The question often arises as to whether information can be removed from a bureau after the debt to which that information relates, has been paid in full.
Credit Bureaus are regulated by various laws, codes, policies and constitutions. The Credit Provider Association’s (“CPA”) constitution and the National Credit Act (NCA) specifically deals with the question raised above.
Section 14.6.8 of the CPA Constitution prohibits the removal of data even though the data refers to a debt that has been paid in full. In the event of a consumer having defaulted on payment and subsequently having settled the outstanding debt, the default information can only be updated to “Paid in full”. However, the fact that payment has been missed in the past will remain on the consumer’s profile.
Furthermore, section 70(d)(d) of the National Credit Act (NCA) requires that credit bureaus “retain consumer credit information reported to it for the prescribed period, irrespective of whether that information reflects positively or negatively on the consumer”.
Regulation 17(1) of the General Regulations to the NCA further states that “consumer credit information may be displayed and used for credit scoring or credit assessment for a maximum period as indicated”.
The maximum retention periods are as follows:
|Categories of Consumer Credit Information||Description||Period for which Information must be retained from date of commencement of the event|
|1.||Details and results of disputes lodged by consumers.||Number and nature of complaints lodged and whether complaint was rejected.No information may be displayed on complaints that were upheld.||18 months|
|2.||Enquiries||Number of enquiries made on a consumer’s record, including the name of the entity / person who made the enquiry and a contact person if available.||2 years|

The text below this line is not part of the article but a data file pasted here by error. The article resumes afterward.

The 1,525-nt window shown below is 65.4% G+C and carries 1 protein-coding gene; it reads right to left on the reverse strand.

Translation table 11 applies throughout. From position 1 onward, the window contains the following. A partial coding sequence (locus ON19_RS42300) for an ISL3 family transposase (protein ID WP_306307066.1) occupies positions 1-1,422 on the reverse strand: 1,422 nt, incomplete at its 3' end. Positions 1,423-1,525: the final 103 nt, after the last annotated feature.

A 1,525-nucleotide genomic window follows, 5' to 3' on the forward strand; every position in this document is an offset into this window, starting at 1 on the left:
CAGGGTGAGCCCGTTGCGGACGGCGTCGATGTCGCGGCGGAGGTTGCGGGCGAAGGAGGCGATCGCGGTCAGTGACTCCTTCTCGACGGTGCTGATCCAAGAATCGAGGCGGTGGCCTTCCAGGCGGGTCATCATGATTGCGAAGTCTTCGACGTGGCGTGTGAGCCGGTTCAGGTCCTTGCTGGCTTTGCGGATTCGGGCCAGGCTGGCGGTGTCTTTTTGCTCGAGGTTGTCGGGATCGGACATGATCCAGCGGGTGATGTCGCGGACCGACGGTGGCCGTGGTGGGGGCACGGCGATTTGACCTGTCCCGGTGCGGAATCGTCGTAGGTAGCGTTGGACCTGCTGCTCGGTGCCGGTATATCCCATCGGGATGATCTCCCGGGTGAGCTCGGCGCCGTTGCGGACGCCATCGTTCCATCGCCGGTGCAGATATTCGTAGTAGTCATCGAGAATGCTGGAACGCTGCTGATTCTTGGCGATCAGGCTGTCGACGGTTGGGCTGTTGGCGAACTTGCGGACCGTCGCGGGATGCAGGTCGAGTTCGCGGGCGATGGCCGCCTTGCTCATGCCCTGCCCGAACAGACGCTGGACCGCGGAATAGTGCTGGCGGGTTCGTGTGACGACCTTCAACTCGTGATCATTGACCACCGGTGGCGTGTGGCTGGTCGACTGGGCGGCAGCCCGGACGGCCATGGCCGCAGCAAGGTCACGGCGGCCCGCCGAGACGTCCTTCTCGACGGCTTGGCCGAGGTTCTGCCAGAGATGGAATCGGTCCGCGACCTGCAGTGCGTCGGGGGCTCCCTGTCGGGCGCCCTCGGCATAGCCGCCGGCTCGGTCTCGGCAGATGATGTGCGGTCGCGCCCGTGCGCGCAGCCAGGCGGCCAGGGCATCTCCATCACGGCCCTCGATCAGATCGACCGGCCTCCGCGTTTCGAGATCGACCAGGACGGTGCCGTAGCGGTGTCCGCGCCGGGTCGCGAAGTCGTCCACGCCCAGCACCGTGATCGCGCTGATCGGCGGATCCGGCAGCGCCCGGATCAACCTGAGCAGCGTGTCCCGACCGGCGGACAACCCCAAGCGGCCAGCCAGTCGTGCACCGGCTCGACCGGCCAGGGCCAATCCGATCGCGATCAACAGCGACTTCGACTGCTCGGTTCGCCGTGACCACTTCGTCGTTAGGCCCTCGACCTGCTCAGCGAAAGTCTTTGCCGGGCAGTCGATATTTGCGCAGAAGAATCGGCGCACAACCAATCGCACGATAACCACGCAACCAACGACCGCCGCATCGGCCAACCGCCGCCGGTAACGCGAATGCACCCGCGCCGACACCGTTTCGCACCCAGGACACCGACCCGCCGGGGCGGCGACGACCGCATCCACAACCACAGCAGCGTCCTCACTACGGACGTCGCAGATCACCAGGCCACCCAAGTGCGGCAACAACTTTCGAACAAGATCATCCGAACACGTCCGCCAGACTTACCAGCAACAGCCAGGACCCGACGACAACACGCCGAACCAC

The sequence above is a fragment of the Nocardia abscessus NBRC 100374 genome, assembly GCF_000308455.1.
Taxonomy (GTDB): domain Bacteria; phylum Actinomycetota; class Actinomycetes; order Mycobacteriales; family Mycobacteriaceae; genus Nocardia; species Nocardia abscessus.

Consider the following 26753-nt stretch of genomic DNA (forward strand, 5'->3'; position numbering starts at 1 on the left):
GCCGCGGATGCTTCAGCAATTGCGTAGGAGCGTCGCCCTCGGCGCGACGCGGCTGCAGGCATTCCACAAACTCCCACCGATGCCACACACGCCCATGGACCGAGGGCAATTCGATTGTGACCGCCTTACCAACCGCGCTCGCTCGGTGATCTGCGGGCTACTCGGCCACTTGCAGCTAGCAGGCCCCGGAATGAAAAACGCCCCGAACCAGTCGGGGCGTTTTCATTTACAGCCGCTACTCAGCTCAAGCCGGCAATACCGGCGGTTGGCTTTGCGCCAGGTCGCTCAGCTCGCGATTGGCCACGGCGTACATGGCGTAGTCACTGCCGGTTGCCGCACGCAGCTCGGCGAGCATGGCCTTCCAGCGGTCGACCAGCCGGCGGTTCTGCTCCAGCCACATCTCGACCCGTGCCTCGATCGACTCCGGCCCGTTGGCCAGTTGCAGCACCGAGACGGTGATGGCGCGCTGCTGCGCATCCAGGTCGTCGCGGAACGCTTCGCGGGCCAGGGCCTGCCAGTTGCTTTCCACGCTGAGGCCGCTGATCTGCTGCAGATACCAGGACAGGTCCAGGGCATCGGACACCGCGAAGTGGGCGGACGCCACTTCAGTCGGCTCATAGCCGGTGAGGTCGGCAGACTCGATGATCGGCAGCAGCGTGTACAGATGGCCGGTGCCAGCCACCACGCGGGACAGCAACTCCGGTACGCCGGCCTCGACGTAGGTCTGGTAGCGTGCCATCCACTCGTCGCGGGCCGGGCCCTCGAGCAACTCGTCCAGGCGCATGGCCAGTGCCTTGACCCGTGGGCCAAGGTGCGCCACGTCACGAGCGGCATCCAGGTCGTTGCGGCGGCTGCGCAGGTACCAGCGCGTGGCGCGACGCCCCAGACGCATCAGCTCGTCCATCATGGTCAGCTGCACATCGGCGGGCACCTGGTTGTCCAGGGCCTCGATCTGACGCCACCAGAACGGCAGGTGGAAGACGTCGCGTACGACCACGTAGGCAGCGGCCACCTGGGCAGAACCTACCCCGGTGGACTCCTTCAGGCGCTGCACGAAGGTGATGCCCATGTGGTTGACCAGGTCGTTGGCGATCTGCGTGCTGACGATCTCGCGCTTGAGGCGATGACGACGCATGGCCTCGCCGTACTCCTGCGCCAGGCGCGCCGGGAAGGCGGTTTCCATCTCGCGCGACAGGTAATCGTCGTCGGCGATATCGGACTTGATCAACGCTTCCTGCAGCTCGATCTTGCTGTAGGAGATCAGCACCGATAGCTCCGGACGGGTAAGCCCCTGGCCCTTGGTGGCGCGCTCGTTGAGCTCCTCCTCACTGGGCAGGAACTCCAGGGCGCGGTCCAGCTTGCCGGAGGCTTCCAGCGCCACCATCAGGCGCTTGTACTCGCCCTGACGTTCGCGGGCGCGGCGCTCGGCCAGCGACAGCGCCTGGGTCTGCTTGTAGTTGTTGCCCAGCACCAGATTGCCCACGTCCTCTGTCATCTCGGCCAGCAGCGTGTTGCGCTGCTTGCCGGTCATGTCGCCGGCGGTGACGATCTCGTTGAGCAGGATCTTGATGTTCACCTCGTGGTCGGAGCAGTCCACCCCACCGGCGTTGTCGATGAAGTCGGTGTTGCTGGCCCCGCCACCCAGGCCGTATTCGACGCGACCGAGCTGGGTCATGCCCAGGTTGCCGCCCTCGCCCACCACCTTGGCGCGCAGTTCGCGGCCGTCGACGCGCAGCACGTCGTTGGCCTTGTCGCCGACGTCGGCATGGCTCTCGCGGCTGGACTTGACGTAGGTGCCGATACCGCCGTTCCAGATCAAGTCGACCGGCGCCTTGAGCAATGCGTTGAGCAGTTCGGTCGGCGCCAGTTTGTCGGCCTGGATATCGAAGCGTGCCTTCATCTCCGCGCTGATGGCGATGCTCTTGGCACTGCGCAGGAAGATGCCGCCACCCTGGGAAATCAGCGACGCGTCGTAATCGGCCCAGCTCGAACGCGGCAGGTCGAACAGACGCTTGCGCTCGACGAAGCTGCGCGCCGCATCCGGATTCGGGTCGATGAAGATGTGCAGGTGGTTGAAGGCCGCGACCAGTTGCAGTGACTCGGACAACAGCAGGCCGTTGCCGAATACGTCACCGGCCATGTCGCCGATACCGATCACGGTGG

|3.||Payment Profile||Factual information pertaining to the payment profile of the consumer.||5 years|
|4.||Adverse classifications of consumer behaviour||Subjective qualifications of consumer behaviour.||1 year|
|5.||Adverse classifications of enforcement actions||Classifications related to enforcement action taken by a credit provider||2 years|
|6.||Debt Restructuring||As per section 86 of the Act, an order given by the Court or Tribunal.||Until a clearance certificate is issued|
|7.||Civil court judgments||Civil court judgments including default judgment.||The earlier of 5 years or until the judgment is rescinded by a court or abandoned by the credit provider in terms of section 86 of the Magistrate’s Court Act, 32 of 1944|
|8.||Administration Orders||As per the court order.||The earlier of 10 years or until order is rescinded by a court|
|9.||Sequestrations||As per the court order.||The earlier of 10 years or until rehabilitation order is granted|
|10.||Liquidations||As per the court order.||Unlimited period|
|11.||Rehabilitation Orders||As per the court order.||5 years|
|12.||Other information||Any information not included in a category above||2 years|
One of the core functions of a credit bureau is to provide information to credit grantors that assist with the credit granting decision making process. Specifically, the information supplied has predictive value for credit risk and affordability assessments and therefor plays a valuable role in the decision making process.
It is imperative that the information that is being considered during the credit application is as complete as possible and it should be factually correct due to the predicative nature of adverse information. Should the information be removed prior to the retention period coming to an end, it will negatively influence the information available to the credit grantor when making credit risk assessments and could lead to an increase in the granting of undesirable credit.
Information that is factually correct must therefore remain on a consumer’s record for the full data retention period.
About the Writer: Annelene Dippenaar is an admitted attorney, practicing since 2006. She has advised various clients, including registered banks, credit providers and other listed companies on the National Credit Act 34 of 2005. Since 2010 she has been employed by Compuscan, a registered credit bureau, as legal advisor and compliance officer. Annelene obtained a BA. (Law), LLB and LLM at the University of Stellenbosch and is currently writing her doctors thesis.
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